Friday round-ups are a good idea – hope there’s more to come.
    Keep up the good work,

  2. 2
    Chris Colose says:

    Also an interesting paper in Science about potential low-level clouds providing positive feedback

    Lindzen looks like he’s going to be publishing a paper soon in GRL showing why the models are inconsistent with ERBE data and that there’s a negative feedback. Get ready!

  3. 3
    Steven T. Corneliussen says:

    When I saw the headline, I wondered if this posting would engage those 50 contrarian physicists’ appeal to the American Physical Society, given that this week they published a letter in Nature criticizing what they call climate alarmism. RC wrote some weeks ago that “recently there has been more of a sense that the issues being discussed … have a bit of a groundhog day quality to them. The same nonsense, the same logical fallacies, the same confusions – all seem to be endlessly repeated.” Forgive me if the 50 have already been dealt with in an earlier RC posting that I’m just too dense to spot, but if indeed RC is ignoring the 50, is it maybe on those groundhog grounds? I’m asking because my own sense, FWIW, is that these 50 are being perceived outside the scientific community as speaking pretty authoritatively. Thanks.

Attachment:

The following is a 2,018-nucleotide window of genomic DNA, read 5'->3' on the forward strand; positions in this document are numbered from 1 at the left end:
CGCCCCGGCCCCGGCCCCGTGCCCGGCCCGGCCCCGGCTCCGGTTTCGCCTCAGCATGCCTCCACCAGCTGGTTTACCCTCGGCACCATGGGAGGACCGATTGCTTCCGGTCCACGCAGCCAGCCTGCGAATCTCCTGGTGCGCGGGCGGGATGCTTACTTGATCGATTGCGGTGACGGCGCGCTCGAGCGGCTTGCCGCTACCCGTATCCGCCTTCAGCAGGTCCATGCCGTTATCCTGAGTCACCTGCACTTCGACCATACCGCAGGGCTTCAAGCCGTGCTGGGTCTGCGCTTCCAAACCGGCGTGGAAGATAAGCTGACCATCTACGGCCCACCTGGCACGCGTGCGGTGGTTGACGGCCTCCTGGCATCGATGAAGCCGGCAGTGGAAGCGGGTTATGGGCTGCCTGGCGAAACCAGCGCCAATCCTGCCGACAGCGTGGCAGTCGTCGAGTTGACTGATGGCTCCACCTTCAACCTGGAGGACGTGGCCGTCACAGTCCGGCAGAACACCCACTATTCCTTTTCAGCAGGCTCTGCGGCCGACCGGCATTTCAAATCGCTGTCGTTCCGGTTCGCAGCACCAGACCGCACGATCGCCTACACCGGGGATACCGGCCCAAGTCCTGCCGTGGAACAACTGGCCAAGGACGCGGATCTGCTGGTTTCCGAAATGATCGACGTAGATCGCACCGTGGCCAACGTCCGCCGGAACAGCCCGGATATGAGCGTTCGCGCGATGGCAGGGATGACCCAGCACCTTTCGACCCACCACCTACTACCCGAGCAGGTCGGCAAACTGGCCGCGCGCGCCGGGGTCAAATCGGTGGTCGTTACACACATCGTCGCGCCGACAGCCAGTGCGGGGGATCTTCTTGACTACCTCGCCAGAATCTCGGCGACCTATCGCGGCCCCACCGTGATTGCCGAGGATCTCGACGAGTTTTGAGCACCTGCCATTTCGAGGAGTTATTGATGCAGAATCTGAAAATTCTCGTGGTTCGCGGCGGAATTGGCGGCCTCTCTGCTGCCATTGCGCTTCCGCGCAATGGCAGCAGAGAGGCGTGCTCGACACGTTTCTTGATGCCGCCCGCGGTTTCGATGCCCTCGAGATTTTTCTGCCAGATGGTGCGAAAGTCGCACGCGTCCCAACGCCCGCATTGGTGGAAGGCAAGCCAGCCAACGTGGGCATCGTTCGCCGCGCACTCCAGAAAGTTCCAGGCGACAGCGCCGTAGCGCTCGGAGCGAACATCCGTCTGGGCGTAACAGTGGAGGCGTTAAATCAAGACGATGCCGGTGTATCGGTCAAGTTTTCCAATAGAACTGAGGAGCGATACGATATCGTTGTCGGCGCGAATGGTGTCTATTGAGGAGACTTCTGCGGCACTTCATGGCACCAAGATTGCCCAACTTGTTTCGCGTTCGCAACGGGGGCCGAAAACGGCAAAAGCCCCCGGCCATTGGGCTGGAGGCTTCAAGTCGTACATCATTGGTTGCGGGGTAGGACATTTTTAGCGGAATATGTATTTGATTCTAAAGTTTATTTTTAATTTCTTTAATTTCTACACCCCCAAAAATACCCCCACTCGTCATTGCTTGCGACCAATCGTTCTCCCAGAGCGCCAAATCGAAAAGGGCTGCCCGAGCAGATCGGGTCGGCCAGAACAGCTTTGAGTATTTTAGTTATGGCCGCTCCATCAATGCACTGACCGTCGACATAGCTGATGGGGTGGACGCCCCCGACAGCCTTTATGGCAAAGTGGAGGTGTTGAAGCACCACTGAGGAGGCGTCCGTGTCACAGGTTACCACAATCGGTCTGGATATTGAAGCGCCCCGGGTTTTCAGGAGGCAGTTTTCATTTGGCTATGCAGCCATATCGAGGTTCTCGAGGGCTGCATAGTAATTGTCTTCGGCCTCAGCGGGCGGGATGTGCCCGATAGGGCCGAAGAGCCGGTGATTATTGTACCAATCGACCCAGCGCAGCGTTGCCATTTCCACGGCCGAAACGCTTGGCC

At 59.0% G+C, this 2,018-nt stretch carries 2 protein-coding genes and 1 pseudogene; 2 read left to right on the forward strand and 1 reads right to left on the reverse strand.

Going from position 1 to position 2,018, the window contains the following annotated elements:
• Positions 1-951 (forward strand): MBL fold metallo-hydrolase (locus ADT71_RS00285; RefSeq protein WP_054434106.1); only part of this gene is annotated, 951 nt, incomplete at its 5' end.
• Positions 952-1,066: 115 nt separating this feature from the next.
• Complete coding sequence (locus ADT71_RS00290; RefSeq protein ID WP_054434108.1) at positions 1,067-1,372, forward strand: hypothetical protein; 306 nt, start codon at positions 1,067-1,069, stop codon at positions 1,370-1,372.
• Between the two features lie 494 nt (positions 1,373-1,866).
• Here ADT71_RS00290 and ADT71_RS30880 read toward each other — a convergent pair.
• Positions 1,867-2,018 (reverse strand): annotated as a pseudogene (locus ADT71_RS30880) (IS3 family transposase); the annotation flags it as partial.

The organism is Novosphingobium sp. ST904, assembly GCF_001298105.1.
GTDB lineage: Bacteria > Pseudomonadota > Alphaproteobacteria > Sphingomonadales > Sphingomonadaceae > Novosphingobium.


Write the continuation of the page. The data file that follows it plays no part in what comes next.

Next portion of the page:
4. 4
    Greg says:

    Perhaps this was a shot, not at climate change but rather, at the reliability of peer-reviewed papers. By destroying this paper as being “rubbish”, doubt is also cast on all the peer-reviewed papers supporting human induced climate change.

    For the general public, this may make peer-reviewed and non-peer-reviewed papers of equal weight (both being unreliable).